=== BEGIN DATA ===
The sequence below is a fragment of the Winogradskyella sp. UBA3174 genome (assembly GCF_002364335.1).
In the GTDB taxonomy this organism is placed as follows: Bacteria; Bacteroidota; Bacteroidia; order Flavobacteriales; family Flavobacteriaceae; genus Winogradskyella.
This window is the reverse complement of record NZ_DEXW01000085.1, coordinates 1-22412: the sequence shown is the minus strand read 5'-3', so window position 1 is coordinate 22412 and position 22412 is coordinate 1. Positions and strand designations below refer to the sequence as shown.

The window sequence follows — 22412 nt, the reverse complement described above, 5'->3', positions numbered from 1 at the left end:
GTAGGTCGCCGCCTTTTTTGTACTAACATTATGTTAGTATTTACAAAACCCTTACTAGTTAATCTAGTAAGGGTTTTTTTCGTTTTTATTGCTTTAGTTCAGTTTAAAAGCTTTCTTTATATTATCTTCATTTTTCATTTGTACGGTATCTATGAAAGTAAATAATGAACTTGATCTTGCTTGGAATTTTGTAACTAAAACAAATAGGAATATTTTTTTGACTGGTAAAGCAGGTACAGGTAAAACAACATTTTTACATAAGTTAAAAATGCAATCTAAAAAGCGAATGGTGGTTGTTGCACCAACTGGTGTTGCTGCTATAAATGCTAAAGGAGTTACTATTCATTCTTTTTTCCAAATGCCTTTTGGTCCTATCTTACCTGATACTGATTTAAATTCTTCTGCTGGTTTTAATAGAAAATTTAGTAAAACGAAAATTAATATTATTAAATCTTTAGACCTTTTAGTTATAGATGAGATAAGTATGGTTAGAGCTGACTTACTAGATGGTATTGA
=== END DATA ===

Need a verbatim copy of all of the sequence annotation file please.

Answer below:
The sequence below is a fragment of the Winogradskyella sp. UBA3174 genome (assembly GCF_002364335.1).
In the GTDB taxonomy this organism is placed as follows: Bacteria; Bacteroidota; Bacteroidia; order Flavobacteriales; family Flavobacteriaceae; genus Winogradskyella.
This window is the reverse complement of record NZ_DEXW01000085.1, coordinates 1-22412: the sequence shown is the minus strand read 5'-3', so window position 1 is coordinate 22412 and position 22412 is coordinate 1. Positions and strand designations below refer to the sequence as shown.

The window sequence follows — 22412 nt, the reverse complement described above, 5'->3', positions numbered from 1 at the left end:
GTAGGTCGCCGCCTTTTTTGTACTAACATTATGTTAGTATTTACAAAACCCTTACTAGTTAATCTAGTAAGGGTTTTTTTCGTTTTTATTGCTTTAGTTCAGTTTAAAAGCTTTCTTTATATTATCTTCATTTTTCATTTGTACGGTATCTATGAAAGTAAATAATGAACTTGATCTTGCTTGGAATTTTGTAACTAAAACAAATAGGAATATTTTTTTGACTGGTAAAGCAGGTACAGGTAAAACAACATTTTTACATAAGTTAAAAATGCAATCTAAAAAGCGAATGGTGGTTGTTGCACCAACTGGTGTTGCTGCTATAAATGCTAAAGGAGTTACTATTCATTCTTTTTTCCAAATGCCTTTTGGTCCTATCTTACCTGATACTGATTTAAATTCTTCTGCTGGTTTTAATAGAAAATTTAGTAAAACGAAAATTAATATTATTAAATCTTTAGACCTTTTAGTTATAGATGAGATAAGTATGGTTAGAGCTGACTTACTAGATGGTATTGA